Follow the culinary adventures and misadventures of the Cooking Agents (Ray and Katie). Watch as we eat/cook our way into adulthood.
If you’ve ever eaten at a Chinese restaurant and splurged on the pricier seafood dishes, you might have been lucky enough to have lobster with ginger and scallion. I distinctly remember that my sister never liked lobster until she had this dish. The lobster shells would always have the delicious sauce absorbed into the corn flour/cornstarch and made the dish great with white rice. Since I had a lot of scallions and ginger I decided to give this dish a try. Shaw’s also had lobster on sale for $6.99/lbs, which further convinced me that this was destiny calling.
This dish sadly also required you to chop up lobster prior to cooking. This would be my first experience cutting up fresh lobsters. I usually steam lobsters so that they’ll go without a fuss. According to multiple sites, you are suppose to put the lobster in the freezer before dismantling. I put Maude and Sue in for about 30 minutes and when I went to check them out, no movement. The next step is to stick a knife just behind the eyes, and essentially splitting their face in half. Mmmmm didn’t work. Sue definitely woke up to a knife in her head. I started to freak out and tried to put her out of her misery, but there was still movement. I felt like I was going to hell in a few minutes so once the movement stopped, I quickly moved onto Maude. I repeated process, but only faster. Maude didn’t put in much of a fight, but she still gave a little tail flapping (probably the lobster equivalent of the finger. FML.
Maude and Sue Hate Me
2, 1.25 lbs. lobsters cut into pieces
2 tbsp. cornstarch
4-5 scallion greens, cut two inches long
10 pieces of fresh ginger cut into 1 inch match sticks
2 cloves garlic crushed
1/4 cup chicken stock
2 tbsp soy sauce
1 tbsp rice wine vinegar
1 tsp white pepper
1 tbsp sesame oil
After taking the claws off and separating the knuckles, use the back of your knife and made a couple of hacks at the claw and knuckle shells so that it’ll be easier to eat after it’s cooked. Split the tail down the middle and clean the tail of any roe or stuff from the digestive tract. Toss lobster pieces with about 2 tbsp. of cornstarch and set aside. Heat a generous amount of oil in wok and fry up lobster pieces. If you are using a smaller wok like me, fry them up in batches so that the meat doesn’t get crowded. Once shells just start turning red and meat begins turning white (about 2 minutes), drain oil from lobster and set aside. In the wok, add ginger and toss for 30 seconds. Add scallions and garlic and toss another 15-30 seconds. Add lobster back into wok and toss another 15 seconds. Add chicken stock, soy sauce, white wine vinegar, white pepper and sesame oil. Stir for another minute or so until the lobster is completely cooked. Serve with white rice or with plain noodles.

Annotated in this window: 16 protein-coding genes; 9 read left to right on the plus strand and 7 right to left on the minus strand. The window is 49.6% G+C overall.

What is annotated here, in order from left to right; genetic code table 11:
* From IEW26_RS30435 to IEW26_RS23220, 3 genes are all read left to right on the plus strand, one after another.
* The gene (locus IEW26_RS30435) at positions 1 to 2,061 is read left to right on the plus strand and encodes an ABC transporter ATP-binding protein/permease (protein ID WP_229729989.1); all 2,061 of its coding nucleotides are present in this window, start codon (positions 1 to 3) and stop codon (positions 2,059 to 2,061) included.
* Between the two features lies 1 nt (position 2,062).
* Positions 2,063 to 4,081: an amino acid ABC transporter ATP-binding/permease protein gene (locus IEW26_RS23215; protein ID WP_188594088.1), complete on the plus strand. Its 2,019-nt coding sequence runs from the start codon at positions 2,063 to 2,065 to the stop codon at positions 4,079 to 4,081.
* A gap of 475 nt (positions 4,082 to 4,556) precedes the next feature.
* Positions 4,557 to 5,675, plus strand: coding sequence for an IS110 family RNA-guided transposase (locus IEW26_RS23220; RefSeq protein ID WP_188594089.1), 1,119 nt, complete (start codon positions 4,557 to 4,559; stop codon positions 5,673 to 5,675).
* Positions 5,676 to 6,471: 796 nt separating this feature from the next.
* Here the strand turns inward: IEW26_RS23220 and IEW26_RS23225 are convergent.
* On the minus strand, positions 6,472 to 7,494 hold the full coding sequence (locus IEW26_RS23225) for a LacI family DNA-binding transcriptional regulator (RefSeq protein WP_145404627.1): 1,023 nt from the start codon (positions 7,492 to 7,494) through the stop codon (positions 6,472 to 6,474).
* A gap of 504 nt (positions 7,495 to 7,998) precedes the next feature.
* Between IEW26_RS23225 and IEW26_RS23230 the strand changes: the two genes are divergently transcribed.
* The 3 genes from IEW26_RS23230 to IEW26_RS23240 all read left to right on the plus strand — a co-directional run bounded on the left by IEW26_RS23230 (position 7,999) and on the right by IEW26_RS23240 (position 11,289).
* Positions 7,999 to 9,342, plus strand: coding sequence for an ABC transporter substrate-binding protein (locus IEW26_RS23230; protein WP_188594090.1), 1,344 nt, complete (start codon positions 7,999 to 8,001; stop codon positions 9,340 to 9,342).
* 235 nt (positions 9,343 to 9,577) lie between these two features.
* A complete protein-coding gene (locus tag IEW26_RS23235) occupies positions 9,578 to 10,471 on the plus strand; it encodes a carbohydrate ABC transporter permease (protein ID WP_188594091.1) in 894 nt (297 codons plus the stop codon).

Lobster with Ginger and Scallions
Tossed with Some Udon
The next recipe coming down the pipe is Crayfish Salad with French Cocktail Sauce. This recipe stuck out to me the day I picked up Cafe Boulud Cookbook almost 5 weeks ago. I read through the recipe and thought, this is it. This is why we’re going to make our blog. It’s easy and really representative of a somewhat “fancy” dish that a home cook can really make, thus Boulud delivering on his promise of French American recipes for the home cook.
5 weeks later, I’ve almost forgotten this. This whole week I’ve been thinking, where in the world will I get crayfish? I think about it before bed, in the shower, during my 4 hour CPA class. I live in the northeast, which at the moment is under the never ending blizzard siege. I only need 3 lbs and it seems like the minimum is 10 lbs on most web vendors. I love you Daniel, but I can’t afford to keep up with you and your crazy live crayfish requests. I plan to be out of commission for the last three weeks of February. Maybe I should just go balls to the wall and fly myself to New Orleans to get some live crayfish myself. Joking.
I’m expecting a huge snow storm on Friday, so I have to make a game time decision tomorrow at the market — shrimp or lobster? The crayfish cartoon above looks kind of like a lobster and from the countless late night web research hours I’ve put in, crayfish sounds like it’s closer to a lobster texture than to shrimp. Ah. Decisions, decisions! You’ll have to come back this weekend and find out which I bought. It’ll be a surprise to you and me both.